The Carignan grape varietal has been grown and processed in Europe for centuries, and is thought to have originated in the Aragon region of Spain. Indeed, it is still sometimes used in the production of Spain's famous blended Rioja wines, where its high astringency, tannins and acidity levels lend a bit of a boost to the other grape varietals in the blend. Nowadays, the Carignan varietal is most commonly associated with the fine red wines of Languedoc, where it is grown is large quantities by expert vintners who know how to deal with its often harsh characteristics. Carignan is particularly susceptible to all kinds of rot and mildew, and as such thrives in hotter, drier climates. However, given careful treatment, it is a fine and versatile grape varietal which can produce superb wines of excellent character.
Region: Languedoc Roussillon
Languedoc Roussillon is a fascinating region of France for wine, culture and history. Having over 700,000 acres under vine, Languedoc Roussillon is the single biggest wine region on earth, providing the world with millions of bottles of wine each year. Indeed, the annual output of Languedoc Roussillon alone is larger than that of the United States, and despite the vast quantity of wine it producer, wineries in Languedoc Roussillon have never lost sight of the fact they are dedicated to quality first and foremost. The climate of the region is one of the most ideal on earth for viticulture, with months of blazing sunshine tempered by cooling breezes and plenty of moisture, resulting in wonderfully ripened grapes packed full of fascinating flavors and characteristics.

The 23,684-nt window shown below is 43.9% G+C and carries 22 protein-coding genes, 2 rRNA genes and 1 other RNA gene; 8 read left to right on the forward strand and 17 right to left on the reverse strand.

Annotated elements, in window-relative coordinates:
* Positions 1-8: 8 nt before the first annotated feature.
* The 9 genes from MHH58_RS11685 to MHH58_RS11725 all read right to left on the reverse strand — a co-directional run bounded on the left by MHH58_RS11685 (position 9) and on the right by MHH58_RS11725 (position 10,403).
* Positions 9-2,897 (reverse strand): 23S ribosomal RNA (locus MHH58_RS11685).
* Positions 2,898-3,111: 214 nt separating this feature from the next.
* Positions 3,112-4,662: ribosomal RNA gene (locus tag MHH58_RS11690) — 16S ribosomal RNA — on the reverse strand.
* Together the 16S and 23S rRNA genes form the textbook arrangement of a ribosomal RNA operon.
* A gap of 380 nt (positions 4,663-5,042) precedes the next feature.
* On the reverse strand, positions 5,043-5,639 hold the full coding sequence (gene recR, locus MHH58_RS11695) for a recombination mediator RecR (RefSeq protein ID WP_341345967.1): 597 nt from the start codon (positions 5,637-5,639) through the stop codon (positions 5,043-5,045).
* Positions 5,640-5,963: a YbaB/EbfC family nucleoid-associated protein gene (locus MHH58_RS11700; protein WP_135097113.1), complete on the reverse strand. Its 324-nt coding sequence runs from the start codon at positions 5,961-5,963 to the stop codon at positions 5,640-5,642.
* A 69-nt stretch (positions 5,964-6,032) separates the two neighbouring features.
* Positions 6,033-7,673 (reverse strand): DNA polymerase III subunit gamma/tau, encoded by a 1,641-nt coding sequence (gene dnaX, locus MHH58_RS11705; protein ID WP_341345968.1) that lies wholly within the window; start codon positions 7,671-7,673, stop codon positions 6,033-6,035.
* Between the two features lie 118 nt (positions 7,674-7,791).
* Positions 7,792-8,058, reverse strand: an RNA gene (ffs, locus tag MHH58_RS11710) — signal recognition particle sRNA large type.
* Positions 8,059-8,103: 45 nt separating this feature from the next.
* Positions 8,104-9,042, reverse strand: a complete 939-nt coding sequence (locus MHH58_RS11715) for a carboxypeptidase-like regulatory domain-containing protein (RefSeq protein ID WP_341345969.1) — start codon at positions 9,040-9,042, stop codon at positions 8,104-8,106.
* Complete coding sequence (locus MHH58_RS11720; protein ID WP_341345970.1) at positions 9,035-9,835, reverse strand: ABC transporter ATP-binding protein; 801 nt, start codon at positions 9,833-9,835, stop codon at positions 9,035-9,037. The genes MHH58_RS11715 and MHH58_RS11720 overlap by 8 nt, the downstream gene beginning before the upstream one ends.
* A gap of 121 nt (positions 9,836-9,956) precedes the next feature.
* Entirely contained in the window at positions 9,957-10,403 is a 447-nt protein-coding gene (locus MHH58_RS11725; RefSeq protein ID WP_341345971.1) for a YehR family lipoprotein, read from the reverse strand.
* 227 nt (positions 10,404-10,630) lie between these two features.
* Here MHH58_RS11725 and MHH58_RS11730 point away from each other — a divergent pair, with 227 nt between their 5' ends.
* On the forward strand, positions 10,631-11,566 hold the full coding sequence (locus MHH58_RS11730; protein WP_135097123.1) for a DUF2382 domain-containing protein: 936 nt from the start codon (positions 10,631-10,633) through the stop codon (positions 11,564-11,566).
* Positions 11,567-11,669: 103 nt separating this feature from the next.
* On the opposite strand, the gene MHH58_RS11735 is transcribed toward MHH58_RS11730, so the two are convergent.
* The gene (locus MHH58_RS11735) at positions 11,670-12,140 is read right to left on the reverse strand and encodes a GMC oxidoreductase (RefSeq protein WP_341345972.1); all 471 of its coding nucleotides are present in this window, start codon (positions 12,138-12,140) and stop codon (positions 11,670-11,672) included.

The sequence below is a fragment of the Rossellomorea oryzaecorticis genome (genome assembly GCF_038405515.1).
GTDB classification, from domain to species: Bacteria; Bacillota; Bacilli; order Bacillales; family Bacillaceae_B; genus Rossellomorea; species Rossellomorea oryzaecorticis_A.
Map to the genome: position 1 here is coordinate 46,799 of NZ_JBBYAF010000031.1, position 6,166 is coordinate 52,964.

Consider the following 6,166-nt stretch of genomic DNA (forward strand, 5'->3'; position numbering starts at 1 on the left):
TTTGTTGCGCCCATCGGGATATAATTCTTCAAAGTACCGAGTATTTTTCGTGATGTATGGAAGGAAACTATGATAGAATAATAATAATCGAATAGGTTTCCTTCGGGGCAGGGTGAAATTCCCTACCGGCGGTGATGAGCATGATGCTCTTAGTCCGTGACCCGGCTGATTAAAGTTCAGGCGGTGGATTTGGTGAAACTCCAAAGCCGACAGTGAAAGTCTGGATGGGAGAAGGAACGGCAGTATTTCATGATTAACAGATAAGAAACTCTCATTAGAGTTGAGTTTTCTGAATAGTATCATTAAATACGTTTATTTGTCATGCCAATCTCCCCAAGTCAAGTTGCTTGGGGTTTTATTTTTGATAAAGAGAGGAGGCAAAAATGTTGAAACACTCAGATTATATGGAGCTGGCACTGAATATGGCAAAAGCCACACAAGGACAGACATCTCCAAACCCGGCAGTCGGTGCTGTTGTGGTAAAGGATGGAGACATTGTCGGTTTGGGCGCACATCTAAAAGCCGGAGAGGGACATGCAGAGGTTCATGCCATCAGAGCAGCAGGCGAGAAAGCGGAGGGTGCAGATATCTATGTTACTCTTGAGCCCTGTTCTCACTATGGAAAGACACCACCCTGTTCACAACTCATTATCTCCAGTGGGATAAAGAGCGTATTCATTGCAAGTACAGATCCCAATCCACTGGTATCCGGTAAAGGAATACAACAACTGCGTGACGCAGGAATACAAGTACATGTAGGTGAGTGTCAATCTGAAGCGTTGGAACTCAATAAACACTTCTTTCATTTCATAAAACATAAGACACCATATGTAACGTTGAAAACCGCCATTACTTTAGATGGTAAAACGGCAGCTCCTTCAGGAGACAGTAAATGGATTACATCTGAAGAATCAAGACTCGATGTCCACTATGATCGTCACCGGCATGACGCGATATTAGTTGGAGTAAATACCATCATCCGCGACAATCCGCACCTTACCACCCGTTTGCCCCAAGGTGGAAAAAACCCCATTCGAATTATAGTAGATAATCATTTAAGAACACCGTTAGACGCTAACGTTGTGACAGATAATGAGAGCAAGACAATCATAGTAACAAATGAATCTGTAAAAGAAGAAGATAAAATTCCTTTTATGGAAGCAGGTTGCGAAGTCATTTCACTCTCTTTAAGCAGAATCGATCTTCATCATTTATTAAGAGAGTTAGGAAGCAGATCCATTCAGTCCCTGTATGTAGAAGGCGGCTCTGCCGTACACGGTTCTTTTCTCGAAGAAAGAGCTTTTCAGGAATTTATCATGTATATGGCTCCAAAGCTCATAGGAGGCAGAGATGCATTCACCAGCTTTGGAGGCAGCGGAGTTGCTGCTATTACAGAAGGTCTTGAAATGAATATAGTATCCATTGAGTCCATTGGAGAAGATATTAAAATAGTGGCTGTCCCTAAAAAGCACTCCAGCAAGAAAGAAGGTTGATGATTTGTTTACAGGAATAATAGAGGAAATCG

France is renowned across the globe for its quality wines and the careful expertise which goes into making them, but what is truly remarkable about this relatively small country is the vast range of wines it produces in such huge amounts each year. Not only are the finest red wines in the world said to come from the beautiful regions of Bordeaux and Burgundy, but elsewhere in the country we find the Champagne region, and areas such as the Rhone Valley and the Loire, whose white wines consistently receive awards and accolades by the plenty. This range is a result of the great variety of climatic conditions and terrain found in France, coupled with generations of wine makers working within single appellations. Their knowledge of specific terroirs and grape varieties has, over time, perfected the production of wines within their region, and the end results continue to impress the world to this day.